Our main test involves using a DataColor Spyder Elite 5 Colorimeter to assess a display’s image quality. The device sits on top of the screen while the software generates colour tones and patterns, which it compares against predetermined values to work out how accurate the screen is.
The results show –
- A monitor’s maximum brightness in candelas or cd/m2 at various levels set in the OSD.
- A monitor’s contrast ratio at various brightness levels in the OSD.
- The brightness deviation across the panel.
- The black and white points
- The colour accuracy, expressed as a Delta E ratio, with a result under 3 being fine for normal use, and under 2 being great for colour-accurate design work.
- The exact gamma levels, with a comparison against preset settings in the OSD.
We first run this test with the display in its default, out-of-the-box state, with all settings on default. We then calibrate the screen using the Spyder software and run the test again.
We always test the display subjectively on the Windows desktop, using it for general tasks such as browsing and word processing, and with games as well, even if the display is not intended solely for that purpose. We pay careful attention to any artefacts, ghosting or motion blur, and enable any gaming specific features, such as adaptive-sync settings like G-Sync, using a compatible graphics card in our test PC.
In the case of the Philips, we performed the primary testing at the native 3,840 x 2,560 resolution in the default mode with presets off, apart from during the section that actually tests presets. We left the monitor at 60Hz, which is the maximum in 4K. Our test system was equipped with an NVIDIA Quadro K2200.
Surprisingly for an IPS panel, gamut is not a strong point for the BDM4350UC. It manages just 96 per cent of sRGB and 71 per cent of AdobeRGB. These aren’t bad figures, but we often see better.
Brightness uniformity, however, is commendable, with nothing over 5 per cent difference in any location. This screen maintains good brightness levels right across its huge area.
Colour uniformity is also decent, although not as good as some premium displays we’ve tested recently, with a maximum DeltaE of 5.8.
Brightness levels increase quite uniformly as the setting goes up, although the recorded value at 100 per cent is quite a bit below the 300cd/m2 rating, at 230cd/m2. Contrast and black levels also increase with brightness, but the white point is reassuringly either 7100K or 7200K.
The SmartImage presets provide a useful variation in settings. The Office mode offers a reasonably bright 191.2cd/m2, 620:1 contrast and fairly cool 7,300K white point. Photo mode ups the brightness to 228.9cd/m2, with a slightly increased 660:1 contrast, but a similar 7,200K white point. Movie mode keeps things bright at 214.5cd/m2, and ups the contrast further to 690:1, but opts for a cooler 8700K white point.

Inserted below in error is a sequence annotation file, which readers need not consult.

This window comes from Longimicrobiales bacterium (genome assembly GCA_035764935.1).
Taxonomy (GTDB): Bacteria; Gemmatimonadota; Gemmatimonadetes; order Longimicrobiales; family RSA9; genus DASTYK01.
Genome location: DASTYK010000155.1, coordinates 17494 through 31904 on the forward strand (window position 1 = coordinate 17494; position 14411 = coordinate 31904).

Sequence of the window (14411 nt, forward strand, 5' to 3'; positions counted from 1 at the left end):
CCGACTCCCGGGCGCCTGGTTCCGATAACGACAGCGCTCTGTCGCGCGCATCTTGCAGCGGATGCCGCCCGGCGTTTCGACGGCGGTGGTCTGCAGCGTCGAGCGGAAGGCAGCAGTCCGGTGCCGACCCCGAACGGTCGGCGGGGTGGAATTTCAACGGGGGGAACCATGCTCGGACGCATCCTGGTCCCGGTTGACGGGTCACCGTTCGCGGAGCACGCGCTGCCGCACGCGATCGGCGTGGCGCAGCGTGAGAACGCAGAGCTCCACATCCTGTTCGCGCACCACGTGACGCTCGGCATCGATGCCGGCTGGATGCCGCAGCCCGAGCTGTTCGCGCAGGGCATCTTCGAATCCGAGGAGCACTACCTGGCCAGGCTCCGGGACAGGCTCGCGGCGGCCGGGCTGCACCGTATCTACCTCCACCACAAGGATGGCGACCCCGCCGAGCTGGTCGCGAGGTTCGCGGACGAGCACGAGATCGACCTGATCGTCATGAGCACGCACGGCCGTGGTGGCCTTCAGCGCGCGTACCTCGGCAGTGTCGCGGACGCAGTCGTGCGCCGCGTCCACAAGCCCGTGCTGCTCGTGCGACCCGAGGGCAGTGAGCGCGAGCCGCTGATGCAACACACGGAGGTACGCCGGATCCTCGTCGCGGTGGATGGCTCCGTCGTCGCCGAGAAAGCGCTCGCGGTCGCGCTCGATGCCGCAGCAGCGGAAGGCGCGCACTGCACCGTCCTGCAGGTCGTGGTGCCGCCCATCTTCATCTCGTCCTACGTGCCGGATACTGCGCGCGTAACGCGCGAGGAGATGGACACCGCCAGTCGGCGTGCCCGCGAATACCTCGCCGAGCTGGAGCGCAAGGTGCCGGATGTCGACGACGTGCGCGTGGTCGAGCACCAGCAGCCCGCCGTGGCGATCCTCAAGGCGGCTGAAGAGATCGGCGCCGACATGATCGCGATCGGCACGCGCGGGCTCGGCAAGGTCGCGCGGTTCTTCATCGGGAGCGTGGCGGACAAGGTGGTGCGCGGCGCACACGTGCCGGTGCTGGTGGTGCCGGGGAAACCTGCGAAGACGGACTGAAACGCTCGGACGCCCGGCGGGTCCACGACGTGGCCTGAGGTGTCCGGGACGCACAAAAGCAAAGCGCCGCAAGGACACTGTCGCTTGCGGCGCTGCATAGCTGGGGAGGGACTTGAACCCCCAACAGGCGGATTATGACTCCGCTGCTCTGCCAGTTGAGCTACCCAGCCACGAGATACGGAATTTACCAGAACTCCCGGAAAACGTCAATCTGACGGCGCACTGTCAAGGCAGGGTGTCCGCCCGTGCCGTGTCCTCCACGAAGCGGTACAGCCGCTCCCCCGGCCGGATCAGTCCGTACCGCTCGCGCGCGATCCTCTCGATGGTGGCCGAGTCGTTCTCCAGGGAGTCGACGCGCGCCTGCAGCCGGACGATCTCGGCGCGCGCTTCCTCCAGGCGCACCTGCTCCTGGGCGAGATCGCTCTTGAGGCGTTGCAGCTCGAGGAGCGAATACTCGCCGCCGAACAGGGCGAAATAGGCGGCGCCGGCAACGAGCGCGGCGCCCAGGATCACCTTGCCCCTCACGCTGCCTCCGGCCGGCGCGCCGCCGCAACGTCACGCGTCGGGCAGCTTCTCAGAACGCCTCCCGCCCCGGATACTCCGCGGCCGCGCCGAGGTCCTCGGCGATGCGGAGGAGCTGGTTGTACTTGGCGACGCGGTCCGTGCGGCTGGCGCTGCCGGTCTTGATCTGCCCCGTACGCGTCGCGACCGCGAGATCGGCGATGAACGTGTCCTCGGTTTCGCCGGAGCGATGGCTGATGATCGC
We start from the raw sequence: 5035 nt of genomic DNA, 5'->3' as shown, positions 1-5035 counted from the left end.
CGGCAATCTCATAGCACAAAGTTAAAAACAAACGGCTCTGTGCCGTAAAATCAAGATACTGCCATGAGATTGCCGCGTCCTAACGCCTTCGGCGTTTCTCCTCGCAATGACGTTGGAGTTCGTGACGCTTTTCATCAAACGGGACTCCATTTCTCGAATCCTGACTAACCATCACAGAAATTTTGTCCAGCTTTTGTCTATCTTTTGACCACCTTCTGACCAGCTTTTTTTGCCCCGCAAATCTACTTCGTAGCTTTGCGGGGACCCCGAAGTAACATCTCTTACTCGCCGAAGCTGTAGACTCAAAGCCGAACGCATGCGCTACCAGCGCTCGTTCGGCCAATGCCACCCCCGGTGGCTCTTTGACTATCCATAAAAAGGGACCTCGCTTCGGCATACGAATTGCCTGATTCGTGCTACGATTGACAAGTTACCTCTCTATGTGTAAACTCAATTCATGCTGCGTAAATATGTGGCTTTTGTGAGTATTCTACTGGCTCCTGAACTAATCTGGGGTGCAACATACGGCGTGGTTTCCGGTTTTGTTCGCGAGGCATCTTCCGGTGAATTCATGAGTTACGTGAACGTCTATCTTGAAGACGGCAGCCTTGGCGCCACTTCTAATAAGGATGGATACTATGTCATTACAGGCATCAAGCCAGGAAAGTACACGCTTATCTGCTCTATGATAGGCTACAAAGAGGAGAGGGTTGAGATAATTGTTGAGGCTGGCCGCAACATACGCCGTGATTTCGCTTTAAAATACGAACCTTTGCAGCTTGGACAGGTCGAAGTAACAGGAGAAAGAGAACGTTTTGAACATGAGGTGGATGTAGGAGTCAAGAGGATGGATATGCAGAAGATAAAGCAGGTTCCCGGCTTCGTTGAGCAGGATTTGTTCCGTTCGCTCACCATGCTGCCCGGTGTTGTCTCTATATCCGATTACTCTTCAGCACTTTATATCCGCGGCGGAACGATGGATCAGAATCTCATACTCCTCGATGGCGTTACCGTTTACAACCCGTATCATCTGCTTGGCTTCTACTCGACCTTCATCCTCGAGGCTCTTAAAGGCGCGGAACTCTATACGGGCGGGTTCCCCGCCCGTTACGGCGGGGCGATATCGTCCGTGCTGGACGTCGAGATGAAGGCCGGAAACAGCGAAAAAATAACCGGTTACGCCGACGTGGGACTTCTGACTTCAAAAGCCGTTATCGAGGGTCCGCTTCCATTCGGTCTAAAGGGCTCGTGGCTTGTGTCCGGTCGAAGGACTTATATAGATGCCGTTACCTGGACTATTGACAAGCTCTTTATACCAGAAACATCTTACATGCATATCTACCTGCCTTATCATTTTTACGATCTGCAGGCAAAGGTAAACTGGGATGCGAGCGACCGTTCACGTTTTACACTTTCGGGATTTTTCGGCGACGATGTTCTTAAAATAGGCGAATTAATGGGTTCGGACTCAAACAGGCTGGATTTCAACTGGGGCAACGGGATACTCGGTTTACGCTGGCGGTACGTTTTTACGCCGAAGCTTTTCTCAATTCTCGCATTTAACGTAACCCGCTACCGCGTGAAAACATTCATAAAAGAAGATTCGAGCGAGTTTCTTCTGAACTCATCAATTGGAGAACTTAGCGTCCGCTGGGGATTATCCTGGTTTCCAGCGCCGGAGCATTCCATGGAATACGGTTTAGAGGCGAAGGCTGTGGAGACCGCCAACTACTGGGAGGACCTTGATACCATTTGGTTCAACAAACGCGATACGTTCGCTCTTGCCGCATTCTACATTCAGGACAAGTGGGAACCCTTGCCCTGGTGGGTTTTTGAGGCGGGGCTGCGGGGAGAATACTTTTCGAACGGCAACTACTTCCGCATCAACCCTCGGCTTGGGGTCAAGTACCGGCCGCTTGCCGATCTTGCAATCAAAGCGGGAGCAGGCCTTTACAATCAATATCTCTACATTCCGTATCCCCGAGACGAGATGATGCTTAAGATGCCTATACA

Game mode has a similar 216.5cd/m2 brightness and 640:1 contrast, but a very cool 13,000K white point – one of the highest we have seen on a monitor. Economy mode, unsurprisingly, drops the brightness right down to 101.9cd/m2 and contrast to 530:1, but maintains the 7100K white point similar to Office or Photo modes. SmartUniformity is also fairly low brightness, offering 117.9cd/m2, with very low 340:1 contrast but very cool 12,800K white point.
We have included the Off setting here to show how the default mode used for most of our testing compares to the presets. It appears to be almost identical to Photo mode.
At default settings, the gamma modes are almost completely as advertised. The 1.8 and 2.0 options are spot on, whilst 2.2 and 2.4 are only 0.01 out. The only one that isn’t so accurate is 2.6, which was recorded as 2.7 in our test. Nevertheless, it’s great to see that the gamma ratings are so close to their number values.
Colour accuracy is also very commendable, at 2.06. You can clearly take this screen out of the box and get a good level of fidelity.
However, as usual we wanted to see if we could improve on this value, so we calibrated the screen using the Spyder to find if this could improve matters.
The gamut remained unchanged, with 96 per cent of sRGB and 71 per cent AdobeRGB.
At the 2.2 setting, the gamma has now gone up to 2.4, which is a mild disappointment.
However, what wasn’t a disappointment was the improved colour accuracy of 0.92, which is one of the best we’ve seen. Clearly a bit of tweaking can make the BDM4350UC into a very faithful colour reproducer indeed.
We also tried some games, but you will need a seriously powerful graphics card (or old, undemanding game) to get good frame rates at 4K. Dropping down the resolution of course improved things, but there isn’t much point buying a 43in 4K screen to run it at a resolution below this. We wouldn’t really suggest this monitor if your main activity is PC gaming, although for 4K console use it could be very handy indeed.
Overall, the Philips BDM4350UC delivers commendable results. The gamut is the only real chink in its armour. This isn’t a screen for high-resolution PC gaming, but for multimedia or professional work such as image editing, video production, or 3D content creation, it has plenty on offer.